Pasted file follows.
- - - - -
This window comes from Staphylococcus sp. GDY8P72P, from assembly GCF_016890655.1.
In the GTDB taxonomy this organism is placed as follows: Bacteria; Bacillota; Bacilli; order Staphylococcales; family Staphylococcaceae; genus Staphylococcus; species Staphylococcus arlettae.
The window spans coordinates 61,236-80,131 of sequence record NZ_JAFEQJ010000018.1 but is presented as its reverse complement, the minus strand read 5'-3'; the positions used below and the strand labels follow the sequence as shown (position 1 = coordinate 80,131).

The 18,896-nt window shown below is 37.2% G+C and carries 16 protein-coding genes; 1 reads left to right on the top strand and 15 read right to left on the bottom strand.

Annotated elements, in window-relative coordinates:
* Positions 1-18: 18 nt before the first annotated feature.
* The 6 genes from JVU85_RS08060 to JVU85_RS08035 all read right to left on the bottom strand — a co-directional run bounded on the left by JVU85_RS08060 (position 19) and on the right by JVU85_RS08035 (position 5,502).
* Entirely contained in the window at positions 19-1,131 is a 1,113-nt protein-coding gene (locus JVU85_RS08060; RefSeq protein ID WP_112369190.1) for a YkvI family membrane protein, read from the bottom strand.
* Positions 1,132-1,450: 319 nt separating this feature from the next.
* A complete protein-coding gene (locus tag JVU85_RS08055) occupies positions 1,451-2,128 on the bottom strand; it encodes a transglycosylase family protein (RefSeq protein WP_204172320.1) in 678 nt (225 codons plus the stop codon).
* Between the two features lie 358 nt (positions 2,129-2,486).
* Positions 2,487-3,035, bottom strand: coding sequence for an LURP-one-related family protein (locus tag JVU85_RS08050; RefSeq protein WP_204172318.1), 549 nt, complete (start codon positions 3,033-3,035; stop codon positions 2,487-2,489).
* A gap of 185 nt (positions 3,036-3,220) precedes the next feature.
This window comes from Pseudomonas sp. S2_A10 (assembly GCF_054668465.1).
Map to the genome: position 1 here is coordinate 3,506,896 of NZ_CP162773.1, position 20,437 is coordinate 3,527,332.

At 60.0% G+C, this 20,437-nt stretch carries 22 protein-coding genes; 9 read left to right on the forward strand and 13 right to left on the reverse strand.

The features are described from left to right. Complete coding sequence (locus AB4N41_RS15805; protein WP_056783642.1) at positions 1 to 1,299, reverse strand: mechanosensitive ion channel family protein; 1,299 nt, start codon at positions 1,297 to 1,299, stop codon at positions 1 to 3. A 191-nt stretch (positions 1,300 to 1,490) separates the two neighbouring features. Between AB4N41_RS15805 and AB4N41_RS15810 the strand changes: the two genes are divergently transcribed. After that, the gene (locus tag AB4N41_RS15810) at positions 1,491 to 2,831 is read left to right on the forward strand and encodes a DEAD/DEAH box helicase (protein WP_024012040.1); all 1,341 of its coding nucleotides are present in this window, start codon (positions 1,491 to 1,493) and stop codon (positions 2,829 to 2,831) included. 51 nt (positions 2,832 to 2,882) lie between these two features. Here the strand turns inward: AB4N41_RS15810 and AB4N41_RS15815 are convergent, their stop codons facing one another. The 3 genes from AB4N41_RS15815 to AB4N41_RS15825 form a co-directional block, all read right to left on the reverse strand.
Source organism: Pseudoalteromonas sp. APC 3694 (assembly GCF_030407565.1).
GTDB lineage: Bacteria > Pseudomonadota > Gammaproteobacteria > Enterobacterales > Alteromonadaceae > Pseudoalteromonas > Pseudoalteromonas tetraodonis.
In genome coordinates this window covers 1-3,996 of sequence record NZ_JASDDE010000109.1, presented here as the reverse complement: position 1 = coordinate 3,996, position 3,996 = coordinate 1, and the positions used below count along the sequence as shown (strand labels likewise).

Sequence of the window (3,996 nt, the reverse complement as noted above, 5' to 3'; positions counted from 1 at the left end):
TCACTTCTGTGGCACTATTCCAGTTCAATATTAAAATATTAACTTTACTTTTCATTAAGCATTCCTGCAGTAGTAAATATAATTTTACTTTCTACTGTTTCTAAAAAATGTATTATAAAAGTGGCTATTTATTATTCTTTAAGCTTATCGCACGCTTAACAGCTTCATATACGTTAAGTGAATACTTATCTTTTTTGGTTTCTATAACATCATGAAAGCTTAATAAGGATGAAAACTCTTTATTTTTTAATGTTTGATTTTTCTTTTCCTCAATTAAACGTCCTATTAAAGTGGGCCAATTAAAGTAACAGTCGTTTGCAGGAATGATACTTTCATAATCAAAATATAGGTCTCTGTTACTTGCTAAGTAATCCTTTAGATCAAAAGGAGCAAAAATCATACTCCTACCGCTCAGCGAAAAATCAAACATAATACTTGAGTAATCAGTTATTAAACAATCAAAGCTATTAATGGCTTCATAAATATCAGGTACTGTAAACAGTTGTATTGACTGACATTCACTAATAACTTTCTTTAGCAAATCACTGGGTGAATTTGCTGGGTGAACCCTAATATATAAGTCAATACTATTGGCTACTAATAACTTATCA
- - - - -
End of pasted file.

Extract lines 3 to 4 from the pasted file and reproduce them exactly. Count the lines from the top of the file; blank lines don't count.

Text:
The window spans coordinates 61,236-80,131 of sequence record NZ_JAFEQJ010000018.1 but is presented as its reverse complement, the minus strand read 5'-3'; the positions used below and the strand labels follow the sequence as shown (position 1 = coordinate 80,131).

The 18,896-nt window shown below is 37.2% G+C and carries 16 protein-coding genes; 1 reads left to right on the top strand and 15 read right to left on the bottom strand.